Ocean Action Hub

[ SDG Target 14.1 ] By 2025, prevent and significantly reduce marine pollution of all kinds, in particular from land-based activities, including marine debris and nutrient pollution.

Definition

Land-based sources (such as agricultural run-off, discharge of nutrients and pesticides and untreated sewage including plastics) account for approximately 80% of marine pollution, globally. Marine habitats worldwide are contaminated with man-made debris. Oil spills remain a concern, though actual spills have decreased steadily for several decades. SDG 14.1 calls for the prevention and significant reduction of marine pollution of all kinds, in particular from land-based activities, including marine debris and nutrient pollution, by 2025.

Excessive nutrients from sewage outfalls and agricultural runoff have contributed to the increasing incidence of low oxygen (hypoxic) areas known as dead zones, where most marine life cannot survive, resulting in the collapse of some ecosystems. There are now close to 500 dead zones with a total global surface area of over 245,000 km², roughly equivalent to that of the United Kingdom. The excess nitrogen can also stimulate the proliferation of seaweeds and microorganisms and cause algal blooms. Such blooms can be harmful (HABs), causing massive fish kills, contaminating seafood with toxins and altering ecosystems.

Litter can accumulate in huge floating garbage patches or wash up on the coasts. Light, resistant plastics float in the Ocean, releasing contaminants as they break down into micro-particles that animals mistake for food. Fish and birds can choke on these particles, get sick as they accumulate toxins in their stomachs, or become entangled in larger debris.

As the world saw in 2010, the Gulf of Mexico deep-water oil spill had a devastating effect on the entire marine ecosystem, as well as the populations that depend on the marine areas for their livelihoods. Smaller oil spills happen every day, due to drilling incidents or leaking motors, negatively impacting birds, marine mammals, algae, fish and shellfish.

SOURCE: UNESCO website

Latest

G7 leaders recently announced that “our world must not only become net zero, but also nature positive, for the benefit of both people and the planet.”

Nature positive is a disruptive idea and it is a new business model based on regeneration, resilience and recirculation – not destruction and pollution.

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The President of the United Nations General Assembly (UNGA), Volkan Bozkır, convened this one-day High-level Event on the Ocean, four years after the 2017 UN Ocean Conference, to drum up momentum by enabling a review of progress and actions required in the lead up to the Second UN Ocean Conference to conven in Lisbon, Portugal, in 2022.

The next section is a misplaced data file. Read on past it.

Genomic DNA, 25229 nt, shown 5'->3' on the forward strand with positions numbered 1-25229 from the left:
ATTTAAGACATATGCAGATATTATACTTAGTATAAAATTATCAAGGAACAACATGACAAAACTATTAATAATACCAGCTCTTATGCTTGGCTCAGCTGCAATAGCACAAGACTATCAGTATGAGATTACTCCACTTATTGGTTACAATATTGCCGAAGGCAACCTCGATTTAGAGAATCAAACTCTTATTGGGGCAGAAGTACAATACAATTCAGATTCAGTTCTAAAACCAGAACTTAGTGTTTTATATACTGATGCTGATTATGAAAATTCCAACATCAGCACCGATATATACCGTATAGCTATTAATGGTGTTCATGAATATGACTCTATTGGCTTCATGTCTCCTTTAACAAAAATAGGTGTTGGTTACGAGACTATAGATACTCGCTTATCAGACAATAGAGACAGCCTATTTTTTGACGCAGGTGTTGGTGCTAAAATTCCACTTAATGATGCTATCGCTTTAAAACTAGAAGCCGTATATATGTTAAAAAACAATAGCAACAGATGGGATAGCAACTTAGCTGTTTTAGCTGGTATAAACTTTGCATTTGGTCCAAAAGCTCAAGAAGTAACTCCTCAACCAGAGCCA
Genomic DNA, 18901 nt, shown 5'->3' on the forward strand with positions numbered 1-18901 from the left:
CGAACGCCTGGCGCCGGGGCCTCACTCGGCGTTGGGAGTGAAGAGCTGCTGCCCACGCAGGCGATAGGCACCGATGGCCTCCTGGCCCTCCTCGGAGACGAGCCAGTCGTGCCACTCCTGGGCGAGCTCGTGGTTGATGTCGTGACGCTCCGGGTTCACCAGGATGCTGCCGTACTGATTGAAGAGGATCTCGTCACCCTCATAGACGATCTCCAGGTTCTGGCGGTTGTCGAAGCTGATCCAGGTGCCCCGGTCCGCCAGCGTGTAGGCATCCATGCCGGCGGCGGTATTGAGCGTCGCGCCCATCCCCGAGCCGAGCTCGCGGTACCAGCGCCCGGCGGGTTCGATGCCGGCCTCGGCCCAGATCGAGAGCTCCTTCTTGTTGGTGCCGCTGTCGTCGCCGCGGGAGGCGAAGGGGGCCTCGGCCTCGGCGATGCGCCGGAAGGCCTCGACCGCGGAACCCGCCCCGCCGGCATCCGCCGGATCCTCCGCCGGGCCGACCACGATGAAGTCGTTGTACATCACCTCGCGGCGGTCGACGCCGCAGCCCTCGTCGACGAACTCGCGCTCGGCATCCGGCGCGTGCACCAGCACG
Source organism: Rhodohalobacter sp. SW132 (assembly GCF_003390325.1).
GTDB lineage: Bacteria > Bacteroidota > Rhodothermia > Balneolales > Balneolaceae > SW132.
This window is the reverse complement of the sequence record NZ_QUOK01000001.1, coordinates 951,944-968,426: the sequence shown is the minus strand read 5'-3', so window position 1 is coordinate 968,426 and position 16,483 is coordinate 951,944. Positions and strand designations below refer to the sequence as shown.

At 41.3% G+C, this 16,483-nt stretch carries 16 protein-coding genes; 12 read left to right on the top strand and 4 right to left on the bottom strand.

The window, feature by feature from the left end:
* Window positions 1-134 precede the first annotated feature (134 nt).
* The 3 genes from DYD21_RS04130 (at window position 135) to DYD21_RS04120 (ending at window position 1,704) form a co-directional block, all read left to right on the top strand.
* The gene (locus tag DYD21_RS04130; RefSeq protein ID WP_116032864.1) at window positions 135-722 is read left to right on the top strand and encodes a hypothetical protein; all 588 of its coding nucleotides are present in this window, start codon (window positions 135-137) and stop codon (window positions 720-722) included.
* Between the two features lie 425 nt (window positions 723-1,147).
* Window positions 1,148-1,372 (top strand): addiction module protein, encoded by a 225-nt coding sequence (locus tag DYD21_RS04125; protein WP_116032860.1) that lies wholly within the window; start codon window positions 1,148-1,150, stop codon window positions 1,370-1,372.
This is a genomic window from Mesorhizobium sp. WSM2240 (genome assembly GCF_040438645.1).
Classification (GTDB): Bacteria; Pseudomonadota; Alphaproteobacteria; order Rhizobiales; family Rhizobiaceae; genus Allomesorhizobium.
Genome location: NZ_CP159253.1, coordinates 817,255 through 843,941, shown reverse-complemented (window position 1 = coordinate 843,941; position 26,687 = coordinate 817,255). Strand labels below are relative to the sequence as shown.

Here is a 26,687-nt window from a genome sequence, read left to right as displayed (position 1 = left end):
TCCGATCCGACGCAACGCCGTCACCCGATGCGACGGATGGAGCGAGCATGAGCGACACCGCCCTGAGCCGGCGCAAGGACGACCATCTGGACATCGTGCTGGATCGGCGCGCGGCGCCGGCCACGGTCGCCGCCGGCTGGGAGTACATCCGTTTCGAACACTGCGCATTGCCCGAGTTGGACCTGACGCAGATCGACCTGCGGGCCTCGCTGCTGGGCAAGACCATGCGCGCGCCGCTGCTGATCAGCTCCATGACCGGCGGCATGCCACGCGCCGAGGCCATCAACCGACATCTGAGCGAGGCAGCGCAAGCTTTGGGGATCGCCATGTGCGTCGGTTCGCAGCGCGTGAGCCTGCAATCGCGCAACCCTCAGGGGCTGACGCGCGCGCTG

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Here are some article's highlitghts: 

  • 2050 is predicted to be a bleak milestone for the oceans - but it's not too late to avert disaster.
  • Here are 10 actions the world can take to strengthen and preserve our oceans for generations to come.
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19 Nov 2020 - Draft new mandatory regulations to cut the carbon intensity of existing ships have been approved by IMO's Marine Environment Protection Committee (MEPC). 
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9 Nov 2020 - WEF - There could be 14.4 million tonnes of microplastics at the bottom of the sea, new research says.

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23 Oct 2020 - Since its launch, with only four founding members in June 2020, the Global Industry Alliance (GIA) for Marine Biosafety has been actively expanding with new members joining.

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22 Oct 2020 - SDG Knowledge Platform - During the inaugural Ocean Stewardship Annual Review, CEOs addressed five "tipping points" for a healthy and productive ocean.

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21 Oct 2020 - ‘Ghost gear’ is damaging sea habitats and killing wildlife.

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12 Oct 2020 - Invasive aquatic species have a tremendous negative effect on the world’s marine ecosystems.

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9 Oct 2020The 18th edition of UNEP’s Foresight Brief highlights the global concern on marine plastic litter pollution and calls for monitoring and assessment.
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8 Oct 2020 - Today the £50 million 

Earthshot Prize
launches to incentivise change and help repair our planet.

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6 Oct 2020 - Guardian UK - Thirty times more plastic on ocean floor than surface, analysis suggests, but more trapped on land than sea.

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